International efforts to help Haiti since the devastating August 14 earthquake continue to be hampered by gang violence, with reports now emerging that ships carrying emergency aid from Mexico were fired upon.
At a press conference on September 8 in Mexico City, Mexican President Andrés Manuel López Obrador announced that aid ships sent to Haiti had not been able to dock and unload all the goods.
“Shots were fired, we had to anchor the ships and wait for better conditions. We had trouble disembarking goods because the gangs have taken almost all of Haiti,” he said. Later, the aid began to be unloaded but disturbances started once again and the ships had to pull back a second time. López Obrador added that he would discuss with the US government how to best get aid where it needed to go in Haiti.
SEE ALSO: Truce or No Truce: Gangs in Haiti Control Aid Movement
And in the neighboring Dominican Republic, President Luis Abinader has sent a clear message to Haitian gangs who might have ambitions to enter the country. “We…have precisely identified who are the people who lead those Haitian gangs…and we recommend that they do not cross the border because they will be confronted by the Armed Forces,” he said in a radio interview on September 2.
This mounting international outcry comes as gangs have pressed the advantage.
The earthquake worsened insecurity in a country still reeling from the assassination of President Jovenel Moïse in July.
After a brief lull, kidnappings have soared once again, with senior government officials and military personnel being targeted. A gang truce brokered to allow aid convoys to leave Port-au-Prince and reach earthquake-hit areas is looking flimsy. And gangs are acting as de facto authorities in parts of the country, including sections of the capital, controlling access to hospitals and markets, enforcing tight curfews and driving thousands from their homes.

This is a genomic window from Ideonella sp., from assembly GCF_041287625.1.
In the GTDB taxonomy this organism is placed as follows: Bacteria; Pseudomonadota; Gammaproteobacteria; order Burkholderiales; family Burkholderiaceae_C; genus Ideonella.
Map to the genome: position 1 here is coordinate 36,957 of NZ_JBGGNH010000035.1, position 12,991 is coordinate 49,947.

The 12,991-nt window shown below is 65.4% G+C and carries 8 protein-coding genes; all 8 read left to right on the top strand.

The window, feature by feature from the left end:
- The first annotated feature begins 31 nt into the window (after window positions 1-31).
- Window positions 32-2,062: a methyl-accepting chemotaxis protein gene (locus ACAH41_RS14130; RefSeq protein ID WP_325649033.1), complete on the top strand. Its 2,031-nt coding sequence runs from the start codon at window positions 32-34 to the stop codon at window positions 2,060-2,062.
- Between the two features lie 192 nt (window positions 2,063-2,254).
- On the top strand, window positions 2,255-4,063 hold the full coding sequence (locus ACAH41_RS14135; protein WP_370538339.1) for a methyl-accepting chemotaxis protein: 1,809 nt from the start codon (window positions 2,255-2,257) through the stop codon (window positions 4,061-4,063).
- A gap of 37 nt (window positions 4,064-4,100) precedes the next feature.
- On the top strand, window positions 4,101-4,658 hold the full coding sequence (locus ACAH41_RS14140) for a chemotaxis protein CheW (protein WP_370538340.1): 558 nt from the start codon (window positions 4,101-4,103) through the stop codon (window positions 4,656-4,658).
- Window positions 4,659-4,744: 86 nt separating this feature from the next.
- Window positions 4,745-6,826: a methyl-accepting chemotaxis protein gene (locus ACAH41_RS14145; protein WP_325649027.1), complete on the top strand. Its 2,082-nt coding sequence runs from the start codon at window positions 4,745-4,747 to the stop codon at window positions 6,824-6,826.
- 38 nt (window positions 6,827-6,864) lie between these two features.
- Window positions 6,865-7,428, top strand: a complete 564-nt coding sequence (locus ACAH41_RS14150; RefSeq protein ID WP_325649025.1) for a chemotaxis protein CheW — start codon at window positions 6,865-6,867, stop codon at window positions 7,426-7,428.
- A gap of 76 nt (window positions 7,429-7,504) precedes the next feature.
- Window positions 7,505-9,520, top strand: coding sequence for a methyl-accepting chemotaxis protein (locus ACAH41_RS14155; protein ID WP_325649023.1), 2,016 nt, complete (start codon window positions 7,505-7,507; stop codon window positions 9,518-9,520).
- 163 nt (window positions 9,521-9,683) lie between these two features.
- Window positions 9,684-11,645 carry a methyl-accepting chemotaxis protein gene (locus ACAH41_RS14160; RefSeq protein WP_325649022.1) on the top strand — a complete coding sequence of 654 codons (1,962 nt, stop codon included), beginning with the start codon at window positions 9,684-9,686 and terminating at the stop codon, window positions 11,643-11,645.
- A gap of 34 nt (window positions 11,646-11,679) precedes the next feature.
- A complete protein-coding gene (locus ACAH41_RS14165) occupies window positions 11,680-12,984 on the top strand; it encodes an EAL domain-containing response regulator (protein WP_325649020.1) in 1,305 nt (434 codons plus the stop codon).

InSight Crime Analysis
Until a few months ago, Haiti’s gangs were seen as a highly dangerous but domestic problem. But the expansion of their criminal governance has now been so rapid that other countries are right to take notice for several reasons.
First, Haiti’s gang leaders are expanding their power base and gaining outsized influence on matters of state. Jimmy Chérizier, alias “Barbecue,” a former police officer who became the island’s most powerful criminal figure, has positioned himself to take advantage of Haiti’s power vacuum. In June, ahead of Moïse’s assassination, Chérizier called for the gang alliance which he runs, known as G9 an fanmi (G9 and family), to become a revolutionary force against the government, the opposition and the bourgeoisie. On September 3, his ambitions became even clearer. After two days of violence in Port-au-Prince blamed on the G9, Chérizier released another video, calling for the prime minister to resign and stating that “any political battle aims to take power.”
SEE ALSO: Profile of Jimmy Chérizier, alias 'Barbecue'
At the moment, neither the G9 alliance nor smaller, localized gangs have a clear means of force projection abroad, especially in such a complex criminal landscape as the Dominican Republic.
But, second, rising violence is fuelling the exodus of Haitian migrants across the region. Between January and July 2021, Panama registered more than 20,000 Haitians crossing the border, with more each month, up significantly from 2020 when numbers dropped due to the pandemic. Similar crises are taking place with thousands of Haitian migrants stuck in Brazil, Chile, Colombia and Mexico. Gang violence has directly contributed to the numbers of displaced people as well as other criminal economies, including child trafficking from Haiti to the Dominican Republic.
“In Haiti, more than a failing state we have a non-existent state,” economist Joseph Harold Pierre told Bloomberg. But the gangs are all too happy to exist in its place.